We just released the first version of the open source
CN1Cordova project on github. This
means you can take a common Cordova/PhoneGap app, import it into NetBeans and
build a native app using our cloud build servers without any changes!
Before we delve into the exact process of converting an app lets start by reviewing the exact benefits
PhoneGap/Cordova developers can gain from Codename One. You can also check out the video tutorial and
Why Would I Want To Convert?
What Advantages Does Codename One Hold For PhoneGap/Cordova Developers?
Build Cloud On Steroids
Codename One provides a build cloud similar to PhoneGap build only far more advanced.
It can translate Java bytecode into native thus allowing you to write a great deal of your "native" API
in Java instead of writing it again and again for every platform.
Better Native Code Support
You can and should write your "native" code in Java thus removing
the need to write Objective-C/Swift code when building a plugin. However, you can still use
to implement pretty much anything using true native calls to Objective-C, Dalvik/ART runtimes.
Better Protection Of IP
Since native packaging is "just a zip file", it triggered a cottage industry of unzipping such applications and reselling them thru
Its much harder to do this for compiled applications, making the Java code in Codename One more opaque to the
casual hacker. If your application contains sensitive logic you can code it in Java for extra security. We are also considering
a hardened version of the PhoneGap integration that will encrypt the files within making the process even more secure.
also supports all the common web frameworks such as react, angular etc. while being completely free...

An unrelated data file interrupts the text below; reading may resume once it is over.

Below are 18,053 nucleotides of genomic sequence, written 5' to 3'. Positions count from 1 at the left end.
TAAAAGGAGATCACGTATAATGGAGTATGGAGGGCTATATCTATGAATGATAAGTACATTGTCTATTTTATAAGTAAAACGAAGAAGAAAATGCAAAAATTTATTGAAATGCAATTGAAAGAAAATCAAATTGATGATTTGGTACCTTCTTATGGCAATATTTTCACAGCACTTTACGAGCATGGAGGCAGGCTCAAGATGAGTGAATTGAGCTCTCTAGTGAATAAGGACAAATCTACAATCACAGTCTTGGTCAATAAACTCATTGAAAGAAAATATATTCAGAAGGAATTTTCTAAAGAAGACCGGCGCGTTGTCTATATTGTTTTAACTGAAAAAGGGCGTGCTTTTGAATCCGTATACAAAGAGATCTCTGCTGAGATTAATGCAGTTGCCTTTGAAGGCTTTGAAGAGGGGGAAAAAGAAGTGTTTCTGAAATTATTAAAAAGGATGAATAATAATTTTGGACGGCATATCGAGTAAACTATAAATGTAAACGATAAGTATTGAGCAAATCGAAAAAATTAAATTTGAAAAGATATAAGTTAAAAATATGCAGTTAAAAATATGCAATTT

NetBeans is also one of the best Java IDE's in the market and having one single all encompassing environment
is a huge benefit.
Easy, Doesn't Require A Mac, Automates Certificates/Signing
Codename One's environment works on Mac, Linux & Windows
without a problem. One of the "killer features" of Codename One is the
certificate wizard that makes the normally nightmarish
process of signing an iOS app, bare-able.
Migration To Java
If your team prefers Java you can move to a Java application in
stages or even integrate pieces that are written in Java with Cordova elements.
What Are The Limitations?
The first version of the converter doesn't currently translate plugins, it does have some builtin plugins for features
such as camera etc.
This is something we intend to address soon so the translation process will be smoother.
Since the native implementation of plugins in Codename One differs a great deal from native plugins in
PhoneGap/Cordova there will be some manual work required to migrate plugins. Thankfully since most
plugin functionality is already supported in the core Codename One Java API, this is relatively trivial work
for most cases.
Currently the browser component used in Codename One is based on the JavaFX browser component which
is pretty awful. Its based on webkit but has many limitations in regard to full HTML5 compliance and doesn't
We have plans to replace that component with a more mature browser component based on chromium